Moonshine: A Celebration of America's Original Rebel Spirit

Moonshine: A Celebration of America's Original Rebel Spirit

by John Schlimm

Hardcover

$23.40 $26.00 Save 10% Current price is $23.4, Original price is $26. You Save 10%.
View All Available Formats & Editions
Use Standard Shipping. For guaranteed delivery by December 24, use Express or Expedited Shipping.

Product Details

ISBN-13: 9780806539195
Publisher: Kensington
Publication date: 09/25/2018
Pages: 256
Sales rank: 135,288
Product dimensions: 6.20(w) x 8.30(h) x 1.00(d)

About the Author

John Schlimm is a Harvard-trained educator, artist, award-winning writer, and a member of one of the oldest and most historic brewing families in the U.S. (Straub Brewery, founded by his great-great-grandfather in the 1870s).  The consummate storyteller, John is a critically-acclaimed essayist and author of 17 previous books, including his Christopher Award-winning memoir Five Years in Heaven and several boozy cookbooks such as The Ultimate Beer Lover's Happy Hour, The Tipsy Vegan, and The Ultimate Beer Lover's Cookbook, which is the largest beer cookbook ever published and was awarded "Best Beer Book in the World" and "Best Beer Book in the U.S." by Gourmand International. John has appeared on such national media outlets as The Ellen DeGeneres Show, Bravo’s Watch What Happens Live, NPR, Martha Stewart Living's Everyday FoodThe Splendid Table, QVC, and Fox & Friends. For more information, please visit www.JohnSchlimm.com

Read an Excerpt

CHAPTER 1

An American Story

Homegrown corn, mountain spring water, sugar, and yeast. These are the ingredients of a uniquely American story.

The recipe for moonshine — unaged, clear whiskey — distilled on U.S. soil has remained the same for more than two centuries and across the threshold of a new millennium. And the history of moonshine embodies the tale of immigrants braving the unknown to forge life and freedom in a savage new land. It is high proof of their grit and savvy as they chased the same primal desire for a good life, liberty, and pursuit of happiness still rooted deeply within our hearts.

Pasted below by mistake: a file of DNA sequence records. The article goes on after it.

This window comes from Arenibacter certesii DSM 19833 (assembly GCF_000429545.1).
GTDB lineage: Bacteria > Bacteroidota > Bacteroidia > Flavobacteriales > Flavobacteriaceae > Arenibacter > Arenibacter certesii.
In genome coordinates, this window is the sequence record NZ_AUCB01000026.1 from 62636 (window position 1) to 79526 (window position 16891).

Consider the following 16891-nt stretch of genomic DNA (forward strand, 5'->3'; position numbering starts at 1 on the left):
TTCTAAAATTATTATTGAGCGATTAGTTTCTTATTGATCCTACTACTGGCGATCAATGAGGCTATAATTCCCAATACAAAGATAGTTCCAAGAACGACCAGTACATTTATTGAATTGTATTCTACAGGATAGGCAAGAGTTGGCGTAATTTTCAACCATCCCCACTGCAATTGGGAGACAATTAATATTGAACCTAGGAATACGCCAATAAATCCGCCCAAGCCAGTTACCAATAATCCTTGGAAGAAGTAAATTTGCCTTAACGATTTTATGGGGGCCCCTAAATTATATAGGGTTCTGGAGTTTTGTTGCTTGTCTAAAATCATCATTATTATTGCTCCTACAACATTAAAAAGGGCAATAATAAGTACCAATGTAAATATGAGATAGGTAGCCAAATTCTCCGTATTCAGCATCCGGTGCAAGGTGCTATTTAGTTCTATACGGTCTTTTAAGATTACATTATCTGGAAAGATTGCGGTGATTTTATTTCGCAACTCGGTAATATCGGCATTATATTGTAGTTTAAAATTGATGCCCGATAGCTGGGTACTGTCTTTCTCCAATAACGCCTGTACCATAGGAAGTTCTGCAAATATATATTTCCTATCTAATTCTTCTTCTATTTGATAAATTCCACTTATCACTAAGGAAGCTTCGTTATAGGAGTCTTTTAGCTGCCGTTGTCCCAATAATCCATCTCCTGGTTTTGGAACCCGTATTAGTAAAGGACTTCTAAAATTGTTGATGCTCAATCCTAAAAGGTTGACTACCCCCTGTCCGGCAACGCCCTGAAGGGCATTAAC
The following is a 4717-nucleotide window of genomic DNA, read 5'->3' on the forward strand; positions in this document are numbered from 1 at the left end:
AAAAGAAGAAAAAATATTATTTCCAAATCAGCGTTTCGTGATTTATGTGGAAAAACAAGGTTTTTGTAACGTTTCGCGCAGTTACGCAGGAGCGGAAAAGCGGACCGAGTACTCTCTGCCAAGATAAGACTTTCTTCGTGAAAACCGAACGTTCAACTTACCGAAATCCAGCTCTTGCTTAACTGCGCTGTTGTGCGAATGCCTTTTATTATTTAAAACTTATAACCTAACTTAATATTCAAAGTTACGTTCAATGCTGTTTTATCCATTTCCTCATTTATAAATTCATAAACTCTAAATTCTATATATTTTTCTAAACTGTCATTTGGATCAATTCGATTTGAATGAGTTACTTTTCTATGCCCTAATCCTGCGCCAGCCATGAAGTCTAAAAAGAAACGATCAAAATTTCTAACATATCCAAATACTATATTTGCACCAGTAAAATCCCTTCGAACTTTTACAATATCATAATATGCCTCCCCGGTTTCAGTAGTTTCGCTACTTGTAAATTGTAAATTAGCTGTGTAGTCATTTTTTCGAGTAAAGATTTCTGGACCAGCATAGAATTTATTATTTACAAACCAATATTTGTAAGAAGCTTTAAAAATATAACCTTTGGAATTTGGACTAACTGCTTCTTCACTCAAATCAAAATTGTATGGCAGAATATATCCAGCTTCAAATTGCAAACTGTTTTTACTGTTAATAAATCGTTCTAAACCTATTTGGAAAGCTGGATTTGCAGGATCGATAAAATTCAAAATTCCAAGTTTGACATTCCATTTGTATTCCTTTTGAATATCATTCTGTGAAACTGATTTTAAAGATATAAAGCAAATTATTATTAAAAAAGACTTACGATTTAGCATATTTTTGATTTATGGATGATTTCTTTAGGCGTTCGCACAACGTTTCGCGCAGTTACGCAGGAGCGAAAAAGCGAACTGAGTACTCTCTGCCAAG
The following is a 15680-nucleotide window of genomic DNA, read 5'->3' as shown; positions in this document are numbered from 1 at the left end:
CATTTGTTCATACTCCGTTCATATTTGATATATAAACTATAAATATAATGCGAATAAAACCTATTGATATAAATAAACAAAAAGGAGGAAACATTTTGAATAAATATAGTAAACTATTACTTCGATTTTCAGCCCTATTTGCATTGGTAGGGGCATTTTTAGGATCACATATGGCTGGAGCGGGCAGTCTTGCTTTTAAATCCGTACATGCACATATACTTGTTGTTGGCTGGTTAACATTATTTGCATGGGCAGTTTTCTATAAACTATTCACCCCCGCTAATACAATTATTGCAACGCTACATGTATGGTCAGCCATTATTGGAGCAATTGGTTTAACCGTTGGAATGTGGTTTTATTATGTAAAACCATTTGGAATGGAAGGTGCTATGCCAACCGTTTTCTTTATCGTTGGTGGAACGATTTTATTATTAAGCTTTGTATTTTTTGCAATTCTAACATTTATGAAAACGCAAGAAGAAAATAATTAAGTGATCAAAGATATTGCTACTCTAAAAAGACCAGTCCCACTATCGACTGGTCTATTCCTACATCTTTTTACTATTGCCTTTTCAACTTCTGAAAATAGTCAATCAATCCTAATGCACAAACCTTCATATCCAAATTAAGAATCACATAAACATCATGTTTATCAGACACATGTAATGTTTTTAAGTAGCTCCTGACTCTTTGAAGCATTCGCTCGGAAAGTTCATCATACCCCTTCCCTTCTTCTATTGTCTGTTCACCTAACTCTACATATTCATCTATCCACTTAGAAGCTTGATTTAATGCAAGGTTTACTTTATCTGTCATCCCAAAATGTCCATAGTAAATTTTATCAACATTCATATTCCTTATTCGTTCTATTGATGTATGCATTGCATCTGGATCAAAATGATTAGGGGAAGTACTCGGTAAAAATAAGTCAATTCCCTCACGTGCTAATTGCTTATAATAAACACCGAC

Moonshine is our link to the beginning of America as we know it. It is an ancestral handshake — preserved in a Mason jar and extended across the annals of history to each of us today.

As far back as the fall of 1620, colonist George Thorpe, who co- founded Berkeley Hundred (now Berkeley Plantation) — on the north bank of the James River in current-day Charles City, Virginia, and site of the first Thanksgiving in 1619 — distilled a batch of beer, but in fact it wasn't beer at all. This new concoction launched a spirited alternative to the popular home-brewed English ales chugged throughout the colonies at this time.

Thorpe's secret ingredient: native-grown corn from Powhatan Indians.

The result: the first corn whiskey, and a great-granddaddy to the all-American moonshine that would soon emerge and be the heirloom pride of moonshiners passed down through the generations.

"Wee have found a waie to make soe good drink of Indian corne," Thorpe triumphantly reported of his creation in a letter to his friend and Berkeley Hundred historian John Smyth.

Throughout the next century onward, more than two hundred thousand Scots-Irish immigrants mostly from the province of Ulster in Ireland — who knew their way around a good time, a fiddle, and a copper pot still — settled in Pennsylvania and downward into the central and southern portions of the Appalachian region — Virginia, the Carolinas, Kentucky, West Virginia, Georgia, and Tennessee. They came to escape religious persecution and drought, and to protest such laws as the English Malt Tax of 1725 and the Gin Tax of 1736 that threatened their livelihoods and revelry back home. However, these taxes and government influences were only a stark foreshadowing of what lay ahead for these optimistic new residents in the Thirteen Colonies.

Along with an aversion to oppressive government authority, these early moonshine immigrants brought with them a rich distilling heritage dating back centuries in Europe, artisanal skills, and their ages-old whiskey recipe for uisce beatha, which when translated from Irish Gaelic means "water of life."

The American South — especially the topography of Appalachia, which encompasses the regions spread throughout and around the Blue Ridge and Smokey Mountains — reminded these Scots-Irish pioneers of home. They were drawn to the untouched wilds of this new frontier. The carved-out hollows, bluffs, peaks, flatlands, and pristine streams winding through the ancient mountains of hardwood forests. The laurel and huckleberry, the honeysuckle, dogwood, and columbines. The fertile land teeming with wildlife — bald eagles, falcons, woodpeckers, wild turkeys, and songbirds; white-tailed deer, black bear, coyotes, otters, and shrews; brook trout and smallmouth bass.